But wait: Every one of Talbot’s assertions is off the mark. First, the 37th Congress created segregated public schools for black children in D.C. in 1862, but it was a later, different Congress — the 39th — that in 1866 proposed the Fourteenth Amendment, which was ratified in 1868. As the brilliant scholar (and now tenth-circuit judge) Michael McConnell explains in his 1995 Virginia Law Review article “Originalism and the Desegregation Decisions”: “At no time after the Fourteenth Amendment did Congress vote in favor of segregated schools in the District [of Columbia] (although Congress appropriated money for the segregated schools that already existed).” In addition, the restrictions of the Fourteenth Amendment apply only to states, not to Congress, so congressional action with respect to D.C. schools provides a shaky foundation for any inference as to the contemporaneous understanding of the Fourteenth Amendment.

Second, what Talbot characterizes as an acknowledgment by Justice Scalia is no such thing. To make the obvious point that non-originalist decisions — that is, judges doing whatever they want — can produce good results in no way implies that originalism would not yield those same results. To use Talbot’s analogy: That a broken clock is right twice a day doesn’t mean a working clock is wrong twice a day.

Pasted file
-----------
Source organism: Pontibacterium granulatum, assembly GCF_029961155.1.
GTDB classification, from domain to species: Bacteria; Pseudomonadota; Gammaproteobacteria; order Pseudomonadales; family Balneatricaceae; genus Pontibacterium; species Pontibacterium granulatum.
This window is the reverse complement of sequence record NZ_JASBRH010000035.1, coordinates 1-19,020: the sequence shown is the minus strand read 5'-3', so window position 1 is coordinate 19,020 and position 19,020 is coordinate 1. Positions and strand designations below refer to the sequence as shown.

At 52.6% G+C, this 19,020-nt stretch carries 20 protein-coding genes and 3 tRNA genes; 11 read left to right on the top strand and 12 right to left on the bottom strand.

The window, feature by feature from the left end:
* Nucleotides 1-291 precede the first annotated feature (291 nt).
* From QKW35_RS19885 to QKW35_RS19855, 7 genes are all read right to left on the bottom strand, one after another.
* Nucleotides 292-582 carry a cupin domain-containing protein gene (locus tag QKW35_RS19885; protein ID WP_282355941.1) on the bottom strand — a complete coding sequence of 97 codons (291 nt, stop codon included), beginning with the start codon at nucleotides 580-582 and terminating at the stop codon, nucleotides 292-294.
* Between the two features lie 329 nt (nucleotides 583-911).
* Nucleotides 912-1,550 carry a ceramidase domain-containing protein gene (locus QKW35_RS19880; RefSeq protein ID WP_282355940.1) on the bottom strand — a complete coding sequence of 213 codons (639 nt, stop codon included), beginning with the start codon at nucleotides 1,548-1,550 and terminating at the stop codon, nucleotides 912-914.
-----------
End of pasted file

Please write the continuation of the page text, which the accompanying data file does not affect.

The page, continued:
Third, just as one may rightly be suspicious when liberals instruct conservatives on what “genuine” conservatives would do, one need not accept Cass Sunstein as the final word on how an originalist would decide Brown.

If Talbot found it “hard to see an originalist justification” for ending state-sponsored segregation, it’s because she wasn’t looking in the right places. As early as 1880 — a mere twelve years after ratification of the Fourteenth Amendment — the Supreme Court in Strauder v. West Virginia read the Fourteenth Amendment as “declaring that the law in the States shall be the same for the black as for the white; that all persons, whether colored or white, shall stand equal before the laws of the States, and, in regard to the colored race, for whose protection the amendment was primarily designed, that no discrimination shall be made against them by law because of their color.”